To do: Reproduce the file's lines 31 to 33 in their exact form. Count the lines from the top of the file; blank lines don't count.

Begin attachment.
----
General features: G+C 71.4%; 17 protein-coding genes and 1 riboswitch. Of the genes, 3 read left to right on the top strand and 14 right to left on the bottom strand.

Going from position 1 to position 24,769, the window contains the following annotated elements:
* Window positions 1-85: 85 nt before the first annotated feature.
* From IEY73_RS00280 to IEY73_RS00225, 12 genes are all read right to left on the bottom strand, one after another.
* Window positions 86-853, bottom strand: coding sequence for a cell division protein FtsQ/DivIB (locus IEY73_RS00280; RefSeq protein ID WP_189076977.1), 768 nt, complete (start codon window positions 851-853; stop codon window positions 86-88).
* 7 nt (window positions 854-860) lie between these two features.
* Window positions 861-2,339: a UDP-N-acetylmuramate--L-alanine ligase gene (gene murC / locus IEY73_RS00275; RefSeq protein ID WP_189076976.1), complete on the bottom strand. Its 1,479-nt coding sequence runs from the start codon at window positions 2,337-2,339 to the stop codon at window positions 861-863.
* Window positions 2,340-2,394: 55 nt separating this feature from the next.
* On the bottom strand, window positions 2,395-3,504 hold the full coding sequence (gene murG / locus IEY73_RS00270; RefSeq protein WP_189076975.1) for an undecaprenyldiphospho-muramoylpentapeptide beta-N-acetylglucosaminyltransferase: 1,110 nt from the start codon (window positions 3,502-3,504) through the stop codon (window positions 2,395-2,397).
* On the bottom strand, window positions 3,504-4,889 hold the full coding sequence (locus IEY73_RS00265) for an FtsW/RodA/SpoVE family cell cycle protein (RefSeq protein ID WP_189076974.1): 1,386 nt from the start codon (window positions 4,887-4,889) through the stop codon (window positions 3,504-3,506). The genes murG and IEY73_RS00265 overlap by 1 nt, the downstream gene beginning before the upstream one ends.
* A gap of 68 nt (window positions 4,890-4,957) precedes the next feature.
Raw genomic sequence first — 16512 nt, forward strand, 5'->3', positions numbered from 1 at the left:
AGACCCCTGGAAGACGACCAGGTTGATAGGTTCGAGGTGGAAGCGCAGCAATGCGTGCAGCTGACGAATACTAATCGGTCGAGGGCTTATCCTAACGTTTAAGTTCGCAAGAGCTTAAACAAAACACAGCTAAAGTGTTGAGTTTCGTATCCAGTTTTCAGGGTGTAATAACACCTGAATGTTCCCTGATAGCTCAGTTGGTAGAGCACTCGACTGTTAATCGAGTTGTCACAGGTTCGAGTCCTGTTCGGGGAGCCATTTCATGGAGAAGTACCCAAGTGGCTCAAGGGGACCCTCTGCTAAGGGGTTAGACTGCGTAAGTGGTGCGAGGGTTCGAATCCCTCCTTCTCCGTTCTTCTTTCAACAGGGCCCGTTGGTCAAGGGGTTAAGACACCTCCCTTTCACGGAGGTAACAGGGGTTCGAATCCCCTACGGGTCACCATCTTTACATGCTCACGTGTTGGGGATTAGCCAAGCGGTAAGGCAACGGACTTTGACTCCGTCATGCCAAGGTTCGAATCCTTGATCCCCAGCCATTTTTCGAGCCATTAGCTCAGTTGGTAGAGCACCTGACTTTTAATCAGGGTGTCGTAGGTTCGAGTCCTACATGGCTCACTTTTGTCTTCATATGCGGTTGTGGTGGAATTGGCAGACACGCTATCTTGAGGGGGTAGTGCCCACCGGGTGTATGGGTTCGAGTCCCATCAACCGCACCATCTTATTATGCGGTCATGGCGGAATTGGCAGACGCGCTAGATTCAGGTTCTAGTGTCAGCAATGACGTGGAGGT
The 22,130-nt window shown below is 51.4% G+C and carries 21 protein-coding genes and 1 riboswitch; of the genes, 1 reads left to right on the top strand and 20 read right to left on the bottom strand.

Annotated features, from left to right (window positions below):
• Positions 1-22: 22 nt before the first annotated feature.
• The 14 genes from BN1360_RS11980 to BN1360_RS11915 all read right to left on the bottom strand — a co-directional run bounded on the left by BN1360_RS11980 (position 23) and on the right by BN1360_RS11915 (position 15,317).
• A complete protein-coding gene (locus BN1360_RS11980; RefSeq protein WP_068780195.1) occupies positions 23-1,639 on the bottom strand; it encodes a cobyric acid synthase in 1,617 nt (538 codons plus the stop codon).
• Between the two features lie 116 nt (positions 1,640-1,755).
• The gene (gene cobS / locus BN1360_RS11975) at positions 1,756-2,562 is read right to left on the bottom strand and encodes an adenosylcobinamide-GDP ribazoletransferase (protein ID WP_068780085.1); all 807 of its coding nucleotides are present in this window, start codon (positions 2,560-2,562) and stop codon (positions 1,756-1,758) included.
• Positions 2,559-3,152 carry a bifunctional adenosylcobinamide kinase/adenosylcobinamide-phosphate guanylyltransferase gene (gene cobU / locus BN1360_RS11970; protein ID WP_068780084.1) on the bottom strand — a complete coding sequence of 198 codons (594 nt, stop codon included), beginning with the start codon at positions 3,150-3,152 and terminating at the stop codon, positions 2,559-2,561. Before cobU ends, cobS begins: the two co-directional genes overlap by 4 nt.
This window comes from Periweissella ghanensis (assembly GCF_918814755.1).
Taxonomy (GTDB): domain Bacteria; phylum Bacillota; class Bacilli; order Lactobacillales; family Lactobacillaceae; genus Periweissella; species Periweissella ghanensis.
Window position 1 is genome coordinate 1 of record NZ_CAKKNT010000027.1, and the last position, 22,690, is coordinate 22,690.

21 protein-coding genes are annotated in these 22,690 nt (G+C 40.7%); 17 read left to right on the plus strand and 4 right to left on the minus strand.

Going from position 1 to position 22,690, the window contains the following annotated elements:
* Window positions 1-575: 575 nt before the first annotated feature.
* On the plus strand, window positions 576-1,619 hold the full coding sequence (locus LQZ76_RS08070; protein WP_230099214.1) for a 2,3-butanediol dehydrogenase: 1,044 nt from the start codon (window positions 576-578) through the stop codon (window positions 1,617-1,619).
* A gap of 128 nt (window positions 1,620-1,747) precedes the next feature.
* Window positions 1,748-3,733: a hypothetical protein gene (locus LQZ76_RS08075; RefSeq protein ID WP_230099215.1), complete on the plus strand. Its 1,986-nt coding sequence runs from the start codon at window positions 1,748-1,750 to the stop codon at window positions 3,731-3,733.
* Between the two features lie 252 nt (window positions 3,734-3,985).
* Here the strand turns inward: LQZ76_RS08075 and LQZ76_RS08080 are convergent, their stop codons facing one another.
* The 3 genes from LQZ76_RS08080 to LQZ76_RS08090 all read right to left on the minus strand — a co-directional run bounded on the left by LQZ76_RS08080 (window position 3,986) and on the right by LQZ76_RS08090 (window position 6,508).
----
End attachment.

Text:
* Between the two features lie 252 nt (window positions 3,734-3,985).
* Here the strand turns inward: LQZ76_RS08075 and LQZ76_RS08080 are convergent, their stop codons facing one another.
* The 3 genes from LQZ76_RS08080 to LQZ76_RS08090 all read right to left on the minus strand — a co-directional run bounded on the left by LQZ76_RS08080 (window position 3,986) and on the right by LQZ76_RS08090 (window position 6,508).